“The Art of War… with a Smile.”

By Brian Panowich

I call it Wayne Syndrome—as in Bruce Wayne.

The Batman rights wrongs—no matter what the cost. He’s heroic almost to a fault, and sometimes at the expense of whoever or whatever he’s trying to save. Justice no matter what. I used to think like that, too. When I was younger, I’d see what I considered to be an injustice in the world, and I’d dig my heels into the dirt and do exactly that. I’d use my swell of righteous indignation to try and change the world through sheer will power and brute force. I suffered from Wayne Syndrome. I’d see something wrong and fly into Batman mode. It rarely ended well. Over time and a lot of hard kicks in the teeth, I finally learned how to change up my game.

Two years ago, I went to war.

My oldest daughter carried a 3.9 GPA her first year of high school. She enrolled and excelled in every advanced placement class they offered. She had perfect attendance and gathered four letters of recommendation from her teachers that helped her to dual enroll at Augusta University. All this while having her writing published in Biltmore Magazine and her art to eventually published in the magazine you’re currently holding. The kid is going to graduate from high school with both her diploma AND an associate degree. So, when she also landed one of the lead roles in the one-act competition play for her drama class—as a sophomore—I told her she could have one ask.

Anything she wanted. The brass ring.

She has never asked me for anything. She didn’t have a cell phone, nor did she want one at the time. She shared a family computer with her siblings and preferred to buy her clothes from Goodwill rather than the mall, so I fully expected her to immediately ask me for something along those lines. But instead, she asked me if she could think about it. A day or two later, she finally decided on what she wanted her reward to be. She asked me if she could dye her hair blue.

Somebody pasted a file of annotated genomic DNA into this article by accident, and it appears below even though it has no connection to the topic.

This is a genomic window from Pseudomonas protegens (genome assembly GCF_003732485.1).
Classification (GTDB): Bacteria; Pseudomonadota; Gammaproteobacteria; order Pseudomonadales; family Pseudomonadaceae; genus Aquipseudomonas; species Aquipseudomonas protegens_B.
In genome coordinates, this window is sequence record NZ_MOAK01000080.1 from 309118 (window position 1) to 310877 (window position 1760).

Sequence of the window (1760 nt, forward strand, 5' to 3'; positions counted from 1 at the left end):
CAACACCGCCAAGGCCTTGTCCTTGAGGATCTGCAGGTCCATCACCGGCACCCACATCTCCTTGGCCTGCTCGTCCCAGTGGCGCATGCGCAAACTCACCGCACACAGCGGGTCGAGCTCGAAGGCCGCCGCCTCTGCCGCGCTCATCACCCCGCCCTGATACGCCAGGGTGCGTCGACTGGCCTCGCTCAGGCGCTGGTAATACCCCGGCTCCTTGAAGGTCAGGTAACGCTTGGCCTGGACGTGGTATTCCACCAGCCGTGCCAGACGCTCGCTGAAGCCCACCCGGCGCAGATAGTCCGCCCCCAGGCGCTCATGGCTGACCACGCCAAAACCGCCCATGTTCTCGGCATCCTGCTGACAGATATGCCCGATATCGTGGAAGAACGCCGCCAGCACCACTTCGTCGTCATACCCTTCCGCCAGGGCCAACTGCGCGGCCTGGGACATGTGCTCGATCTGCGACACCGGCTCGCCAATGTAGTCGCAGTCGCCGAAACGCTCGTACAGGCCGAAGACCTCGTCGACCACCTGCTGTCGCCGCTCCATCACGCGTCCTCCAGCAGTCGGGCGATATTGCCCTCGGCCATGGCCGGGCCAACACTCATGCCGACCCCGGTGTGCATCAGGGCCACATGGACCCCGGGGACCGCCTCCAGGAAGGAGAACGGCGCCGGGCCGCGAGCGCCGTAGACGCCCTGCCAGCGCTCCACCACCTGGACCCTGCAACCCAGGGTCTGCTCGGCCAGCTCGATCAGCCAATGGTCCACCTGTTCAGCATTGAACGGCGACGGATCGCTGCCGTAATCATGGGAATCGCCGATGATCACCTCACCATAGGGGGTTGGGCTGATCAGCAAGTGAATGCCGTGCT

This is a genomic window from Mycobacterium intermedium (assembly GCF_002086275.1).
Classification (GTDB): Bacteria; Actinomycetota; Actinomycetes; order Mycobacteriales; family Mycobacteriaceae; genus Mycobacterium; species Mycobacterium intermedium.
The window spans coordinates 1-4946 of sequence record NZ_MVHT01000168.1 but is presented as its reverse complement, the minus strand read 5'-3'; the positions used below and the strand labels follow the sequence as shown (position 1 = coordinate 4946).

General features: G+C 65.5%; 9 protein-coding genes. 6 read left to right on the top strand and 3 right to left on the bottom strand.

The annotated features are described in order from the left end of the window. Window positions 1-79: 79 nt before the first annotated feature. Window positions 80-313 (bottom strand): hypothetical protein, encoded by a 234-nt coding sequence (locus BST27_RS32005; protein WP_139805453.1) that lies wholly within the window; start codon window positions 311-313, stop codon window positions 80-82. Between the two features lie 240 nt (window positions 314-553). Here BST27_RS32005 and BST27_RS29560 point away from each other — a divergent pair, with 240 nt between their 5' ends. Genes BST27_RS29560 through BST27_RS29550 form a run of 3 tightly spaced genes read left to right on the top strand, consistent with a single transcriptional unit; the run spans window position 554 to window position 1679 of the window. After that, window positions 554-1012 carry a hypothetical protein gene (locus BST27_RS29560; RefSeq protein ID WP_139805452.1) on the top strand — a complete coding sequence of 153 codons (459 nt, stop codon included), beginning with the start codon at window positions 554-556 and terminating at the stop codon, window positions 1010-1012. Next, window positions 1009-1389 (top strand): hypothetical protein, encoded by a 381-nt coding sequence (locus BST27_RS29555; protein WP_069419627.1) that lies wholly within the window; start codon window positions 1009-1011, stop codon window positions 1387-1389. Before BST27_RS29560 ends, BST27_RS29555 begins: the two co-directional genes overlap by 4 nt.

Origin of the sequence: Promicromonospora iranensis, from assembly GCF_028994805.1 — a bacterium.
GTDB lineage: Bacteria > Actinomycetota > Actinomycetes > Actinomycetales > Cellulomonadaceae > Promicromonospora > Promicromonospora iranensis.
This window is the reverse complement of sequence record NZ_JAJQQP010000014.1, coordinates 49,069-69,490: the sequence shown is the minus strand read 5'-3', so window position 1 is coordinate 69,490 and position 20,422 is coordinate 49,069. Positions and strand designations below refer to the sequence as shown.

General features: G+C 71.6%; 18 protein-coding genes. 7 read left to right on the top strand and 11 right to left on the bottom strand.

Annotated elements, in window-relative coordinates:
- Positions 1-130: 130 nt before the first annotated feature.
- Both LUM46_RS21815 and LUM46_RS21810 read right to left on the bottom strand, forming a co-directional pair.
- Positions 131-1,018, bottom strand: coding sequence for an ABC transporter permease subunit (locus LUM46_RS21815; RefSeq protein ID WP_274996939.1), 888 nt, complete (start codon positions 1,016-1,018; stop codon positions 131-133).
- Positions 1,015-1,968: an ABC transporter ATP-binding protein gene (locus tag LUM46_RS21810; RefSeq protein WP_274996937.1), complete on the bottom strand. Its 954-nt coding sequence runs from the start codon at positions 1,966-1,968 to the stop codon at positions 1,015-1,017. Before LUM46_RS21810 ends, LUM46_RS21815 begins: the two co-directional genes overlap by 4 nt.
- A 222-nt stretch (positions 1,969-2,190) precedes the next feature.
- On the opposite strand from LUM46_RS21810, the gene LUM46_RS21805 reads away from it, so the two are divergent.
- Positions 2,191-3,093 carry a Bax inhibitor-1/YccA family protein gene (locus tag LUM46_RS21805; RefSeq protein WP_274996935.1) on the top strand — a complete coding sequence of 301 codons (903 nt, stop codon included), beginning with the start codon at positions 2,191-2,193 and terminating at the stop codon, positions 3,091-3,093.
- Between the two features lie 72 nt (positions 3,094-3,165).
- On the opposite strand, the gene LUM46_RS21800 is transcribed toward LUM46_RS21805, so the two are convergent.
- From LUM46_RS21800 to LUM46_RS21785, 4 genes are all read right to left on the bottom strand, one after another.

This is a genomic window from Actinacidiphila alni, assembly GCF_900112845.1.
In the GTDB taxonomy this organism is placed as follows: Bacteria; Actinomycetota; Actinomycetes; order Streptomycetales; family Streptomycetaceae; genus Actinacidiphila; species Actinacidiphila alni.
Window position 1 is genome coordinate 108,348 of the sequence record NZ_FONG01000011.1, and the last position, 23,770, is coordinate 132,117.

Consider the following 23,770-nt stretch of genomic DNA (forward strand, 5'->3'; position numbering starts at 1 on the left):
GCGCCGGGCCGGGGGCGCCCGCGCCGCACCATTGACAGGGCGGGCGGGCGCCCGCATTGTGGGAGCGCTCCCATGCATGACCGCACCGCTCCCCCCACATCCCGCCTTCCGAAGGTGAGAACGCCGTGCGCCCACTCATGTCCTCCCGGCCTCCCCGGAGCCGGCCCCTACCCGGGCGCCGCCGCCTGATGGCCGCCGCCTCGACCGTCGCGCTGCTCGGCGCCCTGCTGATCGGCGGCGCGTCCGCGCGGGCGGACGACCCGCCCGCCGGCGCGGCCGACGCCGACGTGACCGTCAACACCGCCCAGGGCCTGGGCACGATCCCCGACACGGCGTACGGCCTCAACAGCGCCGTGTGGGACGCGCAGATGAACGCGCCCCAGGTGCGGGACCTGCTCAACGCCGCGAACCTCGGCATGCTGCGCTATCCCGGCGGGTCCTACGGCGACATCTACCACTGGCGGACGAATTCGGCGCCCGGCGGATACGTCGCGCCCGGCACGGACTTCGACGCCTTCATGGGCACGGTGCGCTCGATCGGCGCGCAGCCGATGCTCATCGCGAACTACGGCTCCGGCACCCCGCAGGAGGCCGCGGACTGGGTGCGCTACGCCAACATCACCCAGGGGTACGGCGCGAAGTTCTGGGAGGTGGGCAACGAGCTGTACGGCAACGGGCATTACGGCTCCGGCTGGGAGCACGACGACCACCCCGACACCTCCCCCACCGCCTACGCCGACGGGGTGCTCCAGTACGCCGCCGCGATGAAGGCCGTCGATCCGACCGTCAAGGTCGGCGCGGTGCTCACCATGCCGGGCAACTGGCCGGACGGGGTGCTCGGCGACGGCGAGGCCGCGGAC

Yup. That was it. That was her brass ring.

So, I obliged. And I took her, her sister and her best friend to a posh salon downtown to have it professionally done. We made a day of it. She looked amazing. We even went for ice cream at The Pink Dipper afterward. It was one of the best days ever.

That feeling of joy came to a screeching halt the very next morning once she showed up at school the following day. After her being there for less than an hour, I got a call from the assistant principal letting me know that her “extreme” hairstyle was against the code of conduct for the school district and that she would have to spend her time in detention until her hair was restored to its original brown color. He then backed up his decision with the tired argument that “If we do for one, we have to do for all.” As if rewarding kids based on merit and achievement wasn’t an option to even be considered.

I felt myself slipping into Batman mode. I was ready to don the cape, cowl and descend onto the school filled with hellfire and brimstone. But I did not.

Instead, I thanked him for calling, told him I was well aware of the rule in the handbook and that I’d be there to discuss it within the hour. But before I went, I performed a little recon. I looked up every teacher at the school who had a picture online and had clearly dyed or highlighted their own hair—and I made a list. Then I compared the archaic rule to the surrounding counties in Georgia. Lastly, I found out who the district superintendent for my newly blue-haired daughter’s high school was and gave that lovely woman a heads-up call about my kid’s achievements and why I felt like she deserved this reward. I ALSO reminded the county official that my daughter was exactly the kind of young person they wanted representing their school. She proceeded to thank me for my time and then added that she wished more parents were as active and passionate about their children’s high school experience. Forgive the pun, but the Batman in me got schooled that day.

By the time I got to the school’s office, my daughter was back in class. The attitude of her assistant principal, as well as the principal, was surprisingly gracious and I was informed that no action would be taken and that they were proud to count my daughter as one of their finest students. The cherry on top, is that this year, that outdated nonsensical rule was stricken from the handbook and since then I’ve seen several other kids expressing their own identities and following suit. I still receive warm greetings from the school’s staff every time I go there, mostly to see my kids receive high honors and various other awards. My daughter’s hair now is currently bleach blonde and hot pink.

I suppose the point of this story is that burning bridges can be pretty satisfying to the Batman in all of us—inside the moment—but learning how to build a better one that suits your needs and makes it easier for others. to cross moving forward is so much more rewarding. That’s my brass ring.

Illustration by Michael Rushbrook
“Batman© DC Comics”

Appears in the June/July 2021 issue of Augusta Magazine.

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